Wick Sloane’s Legacy

More than just peanut butter sandwiches, Sloane fought for food insecurity and homelessness for BHCC students and beyond.

Wick Sloane came to Bunker Hill Community College (BHCC) in 2006, and has held various positions at the College during his tenure. This year, he retires from his “official” job of helping students transfer to four-year colleges, but that is not the only legacy he leaves. Across his many roles, the one constant has been his commitment to the students—not only to their success in the classroom, but also to ensuring that all of their needs, including the most basic, were met.

Working tirelessly to bring attention to the needs of low-income students, he addressed student hunger and homelessness not just on the BHCC campus, but on the state and national level, as well, speaking to national and local legislatures, business leaders—even addressing President Barack Obama in a 2013 op-ed for Inside Higher Ed entitled “Missing from Your College Plan: 45 Million Peanut Butter Sandwiches. Per Week.”

Sloane was also part of the effort to urge the Government Accountability Office (GAO) to study college student hunger. This effort resulted in the completion of a GAO study earlier this year, and the positive outcomes of this study can already be seen in the introduction of recent bills locally and nationally.

On his own time, he is a contributor to Inside Higher Ed, covering topics on issues facing low-income students, questioning the higher education system and calling out selective colleges that don’t serve veterans. These sensitive topics continue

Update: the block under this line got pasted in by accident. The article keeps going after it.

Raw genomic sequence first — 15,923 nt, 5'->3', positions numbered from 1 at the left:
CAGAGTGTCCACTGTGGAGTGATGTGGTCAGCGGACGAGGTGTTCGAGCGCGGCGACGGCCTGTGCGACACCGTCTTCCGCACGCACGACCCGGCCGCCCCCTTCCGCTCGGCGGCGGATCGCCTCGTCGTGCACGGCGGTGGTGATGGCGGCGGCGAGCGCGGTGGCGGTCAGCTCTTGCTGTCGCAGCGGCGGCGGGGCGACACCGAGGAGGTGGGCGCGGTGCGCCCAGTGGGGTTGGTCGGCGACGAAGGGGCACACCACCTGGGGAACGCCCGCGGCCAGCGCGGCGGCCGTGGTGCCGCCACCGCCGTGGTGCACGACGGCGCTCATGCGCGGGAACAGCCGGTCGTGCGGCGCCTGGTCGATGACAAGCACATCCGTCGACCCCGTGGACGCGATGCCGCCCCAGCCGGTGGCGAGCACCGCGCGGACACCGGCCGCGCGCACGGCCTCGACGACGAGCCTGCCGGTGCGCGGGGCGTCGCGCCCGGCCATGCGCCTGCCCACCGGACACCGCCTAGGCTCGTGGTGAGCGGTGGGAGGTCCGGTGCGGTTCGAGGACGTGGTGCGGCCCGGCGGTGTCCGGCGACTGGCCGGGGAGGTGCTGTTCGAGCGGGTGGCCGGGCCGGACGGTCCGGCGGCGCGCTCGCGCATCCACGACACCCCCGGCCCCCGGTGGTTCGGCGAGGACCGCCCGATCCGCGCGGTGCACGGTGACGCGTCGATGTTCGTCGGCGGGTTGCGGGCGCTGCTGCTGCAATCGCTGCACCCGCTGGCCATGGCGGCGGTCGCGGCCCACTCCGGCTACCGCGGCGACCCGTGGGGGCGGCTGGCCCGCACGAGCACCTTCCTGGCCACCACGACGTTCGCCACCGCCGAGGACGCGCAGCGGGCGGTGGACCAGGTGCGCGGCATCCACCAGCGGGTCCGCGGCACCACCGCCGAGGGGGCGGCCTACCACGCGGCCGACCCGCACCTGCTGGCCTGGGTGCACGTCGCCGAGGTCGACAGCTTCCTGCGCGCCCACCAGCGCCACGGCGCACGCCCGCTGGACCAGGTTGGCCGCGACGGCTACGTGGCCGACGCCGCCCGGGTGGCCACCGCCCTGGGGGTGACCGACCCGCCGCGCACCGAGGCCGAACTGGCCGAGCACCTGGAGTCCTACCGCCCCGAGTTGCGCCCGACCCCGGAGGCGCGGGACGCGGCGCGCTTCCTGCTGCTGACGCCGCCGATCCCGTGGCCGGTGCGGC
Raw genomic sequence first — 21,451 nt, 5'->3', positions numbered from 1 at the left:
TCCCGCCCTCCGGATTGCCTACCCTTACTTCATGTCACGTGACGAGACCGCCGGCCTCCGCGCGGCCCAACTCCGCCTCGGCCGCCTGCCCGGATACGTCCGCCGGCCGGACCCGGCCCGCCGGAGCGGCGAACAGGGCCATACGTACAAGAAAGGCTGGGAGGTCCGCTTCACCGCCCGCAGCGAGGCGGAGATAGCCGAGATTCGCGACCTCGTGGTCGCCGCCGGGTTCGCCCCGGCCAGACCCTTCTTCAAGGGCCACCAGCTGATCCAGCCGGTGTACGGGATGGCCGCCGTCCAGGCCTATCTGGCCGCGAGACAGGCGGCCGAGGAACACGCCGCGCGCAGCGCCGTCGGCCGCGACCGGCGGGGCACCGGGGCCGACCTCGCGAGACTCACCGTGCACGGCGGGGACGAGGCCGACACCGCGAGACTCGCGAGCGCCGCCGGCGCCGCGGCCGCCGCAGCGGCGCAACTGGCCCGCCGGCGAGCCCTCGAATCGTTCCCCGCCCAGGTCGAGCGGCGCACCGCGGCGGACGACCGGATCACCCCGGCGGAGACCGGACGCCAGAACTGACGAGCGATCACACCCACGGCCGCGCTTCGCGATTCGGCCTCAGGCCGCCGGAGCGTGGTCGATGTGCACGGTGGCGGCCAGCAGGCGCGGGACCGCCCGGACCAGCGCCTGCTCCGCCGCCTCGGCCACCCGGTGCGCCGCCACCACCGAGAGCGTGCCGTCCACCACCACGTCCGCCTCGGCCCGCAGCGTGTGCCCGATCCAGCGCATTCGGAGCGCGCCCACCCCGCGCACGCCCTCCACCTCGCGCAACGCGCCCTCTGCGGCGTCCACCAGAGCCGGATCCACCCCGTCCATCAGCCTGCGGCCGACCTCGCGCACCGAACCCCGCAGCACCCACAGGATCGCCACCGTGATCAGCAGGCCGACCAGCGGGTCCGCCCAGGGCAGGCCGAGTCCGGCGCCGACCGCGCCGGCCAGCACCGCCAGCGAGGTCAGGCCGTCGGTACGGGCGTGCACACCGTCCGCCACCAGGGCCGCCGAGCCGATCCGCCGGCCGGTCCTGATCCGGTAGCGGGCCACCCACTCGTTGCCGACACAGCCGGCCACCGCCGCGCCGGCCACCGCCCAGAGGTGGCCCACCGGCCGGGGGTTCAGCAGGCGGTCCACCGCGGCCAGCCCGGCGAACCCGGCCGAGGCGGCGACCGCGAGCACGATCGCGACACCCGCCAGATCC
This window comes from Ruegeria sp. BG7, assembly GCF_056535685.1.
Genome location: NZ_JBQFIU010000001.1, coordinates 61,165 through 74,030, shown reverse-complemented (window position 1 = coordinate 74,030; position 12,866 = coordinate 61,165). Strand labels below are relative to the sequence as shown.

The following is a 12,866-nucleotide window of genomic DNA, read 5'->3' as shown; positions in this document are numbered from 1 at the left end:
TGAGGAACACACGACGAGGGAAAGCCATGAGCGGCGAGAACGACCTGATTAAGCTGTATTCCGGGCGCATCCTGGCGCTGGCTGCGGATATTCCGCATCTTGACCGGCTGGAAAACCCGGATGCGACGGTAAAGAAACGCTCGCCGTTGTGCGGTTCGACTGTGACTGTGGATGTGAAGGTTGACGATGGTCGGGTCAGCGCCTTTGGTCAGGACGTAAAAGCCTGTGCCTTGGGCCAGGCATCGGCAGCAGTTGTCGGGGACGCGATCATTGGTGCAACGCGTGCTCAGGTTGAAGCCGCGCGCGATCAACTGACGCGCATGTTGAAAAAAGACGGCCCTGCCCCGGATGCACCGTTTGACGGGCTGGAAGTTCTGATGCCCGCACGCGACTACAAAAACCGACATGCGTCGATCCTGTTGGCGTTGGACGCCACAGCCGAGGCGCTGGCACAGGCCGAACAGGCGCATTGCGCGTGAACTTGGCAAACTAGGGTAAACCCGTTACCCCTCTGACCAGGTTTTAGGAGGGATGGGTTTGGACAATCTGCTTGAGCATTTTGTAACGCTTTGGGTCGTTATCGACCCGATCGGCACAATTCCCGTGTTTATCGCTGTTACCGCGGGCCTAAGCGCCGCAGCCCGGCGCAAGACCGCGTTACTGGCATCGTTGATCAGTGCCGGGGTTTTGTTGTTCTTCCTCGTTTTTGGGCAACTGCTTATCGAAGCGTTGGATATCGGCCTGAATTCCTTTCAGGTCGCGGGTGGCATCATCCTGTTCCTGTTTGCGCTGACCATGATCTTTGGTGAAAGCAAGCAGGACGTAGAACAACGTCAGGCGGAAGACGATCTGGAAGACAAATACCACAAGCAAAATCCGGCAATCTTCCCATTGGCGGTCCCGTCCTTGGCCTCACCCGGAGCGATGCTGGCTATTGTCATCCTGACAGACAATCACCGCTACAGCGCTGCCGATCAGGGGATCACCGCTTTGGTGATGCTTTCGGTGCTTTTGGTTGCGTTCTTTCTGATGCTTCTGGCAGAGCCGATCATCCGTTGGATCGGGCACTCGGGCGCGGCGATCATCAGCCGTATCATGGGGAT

to gain momentum.

In addition to his words, Sloane took action, tapping into his network and asking for help and support, resulting in much-needed donations to programs that help students who need it most. Sloane was one of the first professors at BHCC to teach late-night classes through BHCC’s nationally-recognized Midnight Classes program, the first of its kind back in 2009. In 2017, Sloane was awarded the Manuel Carballo Governor’s Award for Excellence in Public Service by the Governor.

As Wick retires this year, BHCC thanks him for his years at the College, and for offering our students much more than just peanut butter sandwiches. He has touched many people in the BHCC community and beyond.

Don’t the same students who are eligible for federal free and reduced lunch through high school need lunch at college, too?

–Wick Sloane, Inside Higher Ed

Ready to Serve


Set to open at the start of the Fall Semester, the mission of DISH Food Pantry is to Deliver Information, Sustenance and Health to the BHCC community. A student driven and supported resource at the College, the DISH Food Pantry aspires to alleviate barriers associated with food insecurity in a safe, dignified, stigma-free environment.

Special thanks to those whose generosity and support made the DISH Food Pantry possible:

Student Government Association

Missy and Marsh Carter

Carol and Giulio Caperchi

Robert S. Hildreth

Eos Foundation

Cabot Family Charitable Trust

Stop & Shop

Liberty Mutual Insurance